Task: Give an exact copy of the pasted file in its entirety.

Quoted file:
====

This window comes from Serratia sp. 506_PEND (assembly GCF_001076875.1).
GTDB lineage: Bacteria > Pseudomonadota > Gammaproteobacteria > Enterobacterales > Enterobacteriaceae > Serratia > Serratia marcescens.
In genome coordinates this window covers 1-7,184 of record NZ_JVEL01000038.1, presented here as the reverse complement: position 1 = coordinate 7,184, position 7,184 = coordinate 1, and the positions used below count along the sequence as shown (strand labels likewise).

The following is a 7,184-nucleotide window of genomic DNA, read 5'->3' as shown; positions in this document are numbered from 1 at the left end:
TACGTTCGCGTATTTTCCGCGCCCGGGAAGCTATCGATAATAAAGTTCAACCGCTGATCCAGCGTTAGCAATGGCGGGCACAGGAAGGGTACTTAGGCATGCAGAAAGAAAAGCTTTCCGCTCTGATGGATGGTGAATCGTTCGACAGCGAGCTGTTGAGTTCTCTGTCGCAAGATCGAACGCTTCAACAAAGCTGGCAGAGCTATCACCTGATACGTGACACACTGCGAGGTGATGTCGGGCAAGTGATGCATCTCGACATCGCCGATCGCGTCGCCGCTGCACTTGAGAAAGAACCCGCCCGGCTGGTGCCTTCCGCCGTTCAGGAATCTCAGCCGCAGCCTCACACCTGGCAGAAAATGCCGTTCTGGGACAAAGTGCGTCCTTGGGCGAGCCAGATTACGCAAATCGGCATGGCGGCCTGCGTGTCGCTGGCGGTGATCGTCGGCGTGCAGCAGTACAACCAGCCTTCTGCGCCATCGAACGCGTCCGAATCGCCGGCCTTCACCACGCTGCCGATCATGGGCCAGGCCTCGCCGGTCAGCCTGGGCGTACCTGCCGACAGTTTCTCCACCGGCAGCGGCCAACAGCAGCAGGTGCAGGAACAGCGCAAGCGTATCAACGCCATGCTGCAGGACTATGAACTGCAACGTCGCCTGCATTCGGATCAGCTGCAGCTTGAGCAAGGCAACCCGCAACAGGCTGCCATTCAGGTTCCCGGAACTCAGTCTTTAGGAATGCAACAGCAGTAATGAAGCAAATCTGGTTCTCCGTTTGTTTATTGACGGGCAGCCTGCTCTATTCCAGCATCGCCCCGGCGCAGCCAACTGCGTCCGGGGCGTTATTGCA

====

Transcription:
This window comes from Serratia sp. 506_PEND (assembly GCF_001076875.1).
GTDB lineage: Bacteria > Pseudomonadota > Gammaproteobacteria > Enterobacterales > Enterobacteriaceae > Serratia > Serratia marcescens.
In genome coordinates this window covers 1-7,184 of record NZ_JVEL01000038.1, presented here as the reverse complement: position 1 = coordinate 7,184, position 7,184 = coordinate 1, and the positions used below count along the sequence as shown (strand labels likewise).

The following is a 7,184-nucleotide window of genomic DNA, read 5'->3' as shown; positions in this document are numbered from 1 at the left end:
TACGTTCGCGTATTTTCCGCGCCCGGGAAGCTATCGATAATAAAGTTCAACCGCTGATCCAGCGTTAGCAATGGCGGGCACAGGAAGGGTACTTAGGCATGCAGAAAGAAAAGCTTTCCGCTCTGATGGATGGTGAATCGTTCGACAGCGAGCTGTTGAGTTCTCTGTCGCAAGATCGAACGCTTCAACAAAGCTGGCAGAGCTATCACCTGATACGTGACACACTGCGAGGTGATGTCGGGCAAGTGATGCATCTCGACATCGCCGATCGCGTCGCCGCTGCACTTGAGAAAGAACCCGCCCGGCTGGTGCCTTCCGCCGTTCAGGAATCTCAGCCGCAGCCTCACACCTGGCAGAAAATGCCGTTCTGGGACAAAGTGCGTCCTTGGGCGAGCCAGATTACGCAAATCGGCATGGCGGCCTGCGTGTCGCTGGCGGTGATCGTCGGCGTGCAGCAGTACAACCAGCCTTCTGCGCCATCGAACGCGTCCGAATCGCCGGCCTTCACCACGCTGCCGATCATGGGCCAGGCCTCGCCGGTCAGCCTGGGCGTACCTGCCGACAGTTTCTCCACCGGCAGCGGCCAACAGCAGCAGGTGCAGGAACAGCGCAAGCGTATCAACGCCATGCTGCAGGACTATGAACTGCAACGTCGCCTGCATTCGGATCAGCTGCAGCTTGAGCAAGGCAACCCGCAACAGGCTGCCATTCAGGTTCCCGGAACTCAGTCTTTAGGAATGCAACAGCAGTAATGAAGCAAATCTGGTTCTCCGTTTGTTTATTGACGGGCAGCCTGCTCTATTCCAGCATCGCCCCGGCGCAGCCAACTGCGTCCGGGGCGTTATTGCA